As a young man an artist paints a picture of Dorian Gray. Upon seeing it Dorian makes a wish that the picture will age and he would not. As the years pass Dorian lives a life of decadence and debauchery, yet bears no physical signs of his sinful life. How can this be?
It’s always hard to know what to say about a classic. It’s difficult to say anything that hasn’t been said before. This is of course a morality tale in the guise of gothic horror, exploring the seedy underbelly of Victorian life. There is something of a fairytale quality to it, with the picture bears witness to Dorian’s sins. It reminds me of the Brothers Grimm or the modern adaptions by Angela Carter. It’s also a criticism of Victorian society who very much judged a book by its cover. If someone looked pretty, pure and innocent or angelic then they must be a good person. If someone looks ugly or coarse they must of course be evil or sinful. It’s a rather childish outlook but they honestly believed it. The result is no one suspects that beautiful angelic Dorian can be engaging in the worst vices of Victorian life, such as opium addiction. How wrong they were!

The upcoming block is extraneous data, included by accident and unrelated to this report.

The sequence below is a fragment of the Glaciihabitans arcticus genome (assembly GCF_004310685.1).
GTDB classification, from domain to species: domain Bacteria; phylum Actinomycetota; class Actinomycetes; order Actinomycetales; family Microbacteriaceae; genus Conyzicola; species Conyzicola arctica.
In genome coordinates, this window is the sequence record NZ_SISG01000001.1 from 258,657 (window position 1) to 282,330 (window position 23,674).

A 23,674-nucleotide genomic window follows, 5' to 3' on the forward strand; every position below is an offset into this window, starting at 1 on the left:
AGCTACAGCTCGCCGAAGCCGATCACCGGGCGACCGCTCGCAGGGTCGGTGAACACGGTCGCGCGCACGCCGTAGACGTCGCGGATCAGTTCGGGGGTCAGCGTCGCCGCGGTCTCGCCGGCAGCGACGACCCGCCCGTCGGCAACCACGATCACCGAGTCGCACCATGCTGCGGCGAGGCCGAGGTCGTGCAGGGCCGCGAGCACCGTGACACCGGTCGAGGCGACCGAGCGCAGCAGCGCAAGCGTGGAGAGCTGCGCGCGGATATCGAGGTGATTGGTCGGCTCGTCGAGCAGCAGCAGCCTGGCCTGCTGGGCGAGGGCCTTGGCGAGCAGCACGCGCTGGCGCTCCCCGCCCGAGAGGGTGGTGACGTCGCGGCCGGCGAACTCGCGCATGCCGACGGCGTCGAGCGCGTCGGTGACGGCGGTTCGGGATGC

The language is beautiful and pure Wilde. Lord Henry ( Harry) in particular often comes with classic Wilde comments full of wit and cynicism. Harry I suspect is Wilde’s representative in the book. So much of him mirrors Wilde or at least Wilde’s public persona. He was my favourite character for all that he is the like the Pied Piper leading Dorian down the rosy path to hell.
I did a combination of reading and listening to an audiobook for this one. The audiobook was a free download from Librivox. For a free audiobook it was pretty good. It was a single narrator rather then a dramatic reading. If your looking for an audiobook and maybe don’t want to commit to the high price often charged for them, I’d definitely recommend this version and indeed Librivox in general.